Fast food, sex, bmi, gender differences, nutrition
The intent of this research is to examine the relationship of corporate fast food and health within the context of gender. It tests the hypothesis that Western perceptions of masculinity and femininity inform a differentiated pattern of food preference, which will correlate with health as measured by Body Mass Index (BMI). The targeted sample population for the study is the undergraduate community of the University of Central Florida, and fast food is a chosen dietary medium because it is an increasingly ubiquitous source of caloric energy in the American foodscape, representative of the mass production model applied to cuisine in Western nations. Data regarding fast food consumption habits were collected via survey producing a sample size of n=165 (n=116 females, n=49 males). Statistical analysis applied to this data yields conflicting results. While no gender based food preference is demonstrated, a correlation between BMI and frequency of consumption can be established. This suggests a genderdifferentiated preference for fast food in general, if not for specific food items. From this sample, respondents were interviewed (n=14 females, n=8 males). Analysis of these interviews reveals an acute awareness by females of the connection between diet and health that is not reflected by males. Whether this perceived difference is based on an actual disparity of health education or a willingness to express this knowledge, it indicates a discrepancy which is likely attributable to cultural influences. While this study does not reveal gender-based differences in perception of specific foods, it does suggest disproportionate consumption patterns within genders which reflect distinct and contrasting cultural expectations in the U.S.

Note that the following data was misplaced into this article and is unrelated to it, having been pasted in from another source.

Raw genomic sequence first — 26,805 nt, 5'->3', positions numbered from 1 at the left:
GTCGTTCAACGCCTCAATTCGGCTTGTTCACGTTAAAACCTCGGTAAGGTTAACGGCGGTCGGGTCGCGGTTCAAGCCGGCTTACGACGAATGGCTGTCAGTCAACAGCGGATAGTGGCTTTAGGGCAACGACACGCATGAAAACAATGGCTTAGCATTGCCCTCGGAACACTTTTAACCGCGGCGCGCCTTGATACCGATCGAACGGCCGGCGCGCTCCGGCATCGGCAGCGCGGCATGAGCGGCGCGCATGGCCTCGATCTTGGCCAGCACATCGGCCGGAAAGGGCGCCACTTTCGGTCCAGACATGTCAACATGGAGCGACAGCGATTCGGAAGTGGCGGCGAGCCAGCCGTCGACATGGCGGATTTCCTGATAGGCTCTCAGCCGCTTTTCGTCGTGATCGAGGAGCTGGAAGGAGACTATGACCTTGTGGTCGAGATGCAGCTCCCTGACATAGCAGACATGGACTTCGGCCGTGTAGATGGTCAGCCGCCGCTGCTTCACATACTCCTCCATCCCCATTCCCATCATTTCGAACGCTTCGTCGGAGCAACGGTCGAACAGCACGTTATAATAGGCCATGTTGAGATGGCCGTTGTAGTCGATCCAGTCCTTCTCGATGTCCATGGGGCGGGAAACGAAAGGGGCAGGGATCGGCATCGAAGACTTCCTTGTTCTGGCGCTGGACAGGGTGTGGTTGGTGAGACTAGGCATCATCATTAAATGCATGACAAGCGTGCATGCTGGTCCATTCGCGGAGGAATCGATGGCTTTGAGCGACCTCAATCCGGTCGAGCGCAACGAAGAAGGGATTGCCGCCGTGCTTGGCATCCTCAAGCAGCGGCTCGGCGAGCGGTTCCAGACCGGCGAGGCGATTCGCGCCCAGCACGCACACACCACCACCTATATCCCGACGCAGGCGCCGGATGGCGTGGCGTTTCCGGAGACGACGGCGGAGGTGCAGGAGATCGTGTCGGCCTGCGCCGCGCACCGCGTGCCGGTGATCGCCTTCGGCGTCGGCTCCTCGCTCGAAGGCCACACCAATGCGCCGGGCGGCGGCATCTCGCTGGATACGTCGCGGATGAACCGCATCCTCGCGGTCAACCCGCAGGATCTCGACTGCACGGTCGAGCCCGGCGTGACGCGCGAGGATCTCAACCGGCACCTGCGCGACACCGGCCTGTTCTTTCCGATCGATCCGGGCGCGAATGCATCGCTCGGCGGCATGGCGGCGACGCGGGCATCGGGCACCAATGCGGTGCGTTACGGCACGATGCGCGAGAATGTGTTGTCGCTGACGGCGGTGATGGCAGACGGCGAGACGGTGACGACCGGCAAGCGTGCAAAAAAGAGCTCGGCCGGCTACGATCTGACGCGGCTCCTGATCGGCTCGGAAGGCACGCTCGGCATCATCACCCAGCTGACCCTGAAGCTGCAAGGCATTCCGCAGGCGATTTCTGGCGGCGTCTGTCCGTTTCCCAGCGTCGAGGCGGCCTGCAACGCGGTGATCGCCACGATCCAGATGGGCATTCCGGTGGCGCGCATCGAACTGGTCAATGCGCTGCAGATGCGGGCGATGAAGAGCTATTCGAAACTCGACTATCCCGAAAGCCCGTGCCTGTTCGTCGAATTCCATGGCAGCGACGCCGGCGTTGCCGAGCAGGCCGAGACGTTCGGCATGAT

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Master of Arts (M.A.)
College of Sciences
Length of Campus-only Access
Masters Thesis (Open Access)
Dissertations, Academic -- Sciences, Sciences -- Dissertations, Academic
Persaud, Donald, "Gender Differences And Fast Food Preferences Among U.S. College Students" (2013). Electronic Theses and Dissertations, 2004-2019. 2776.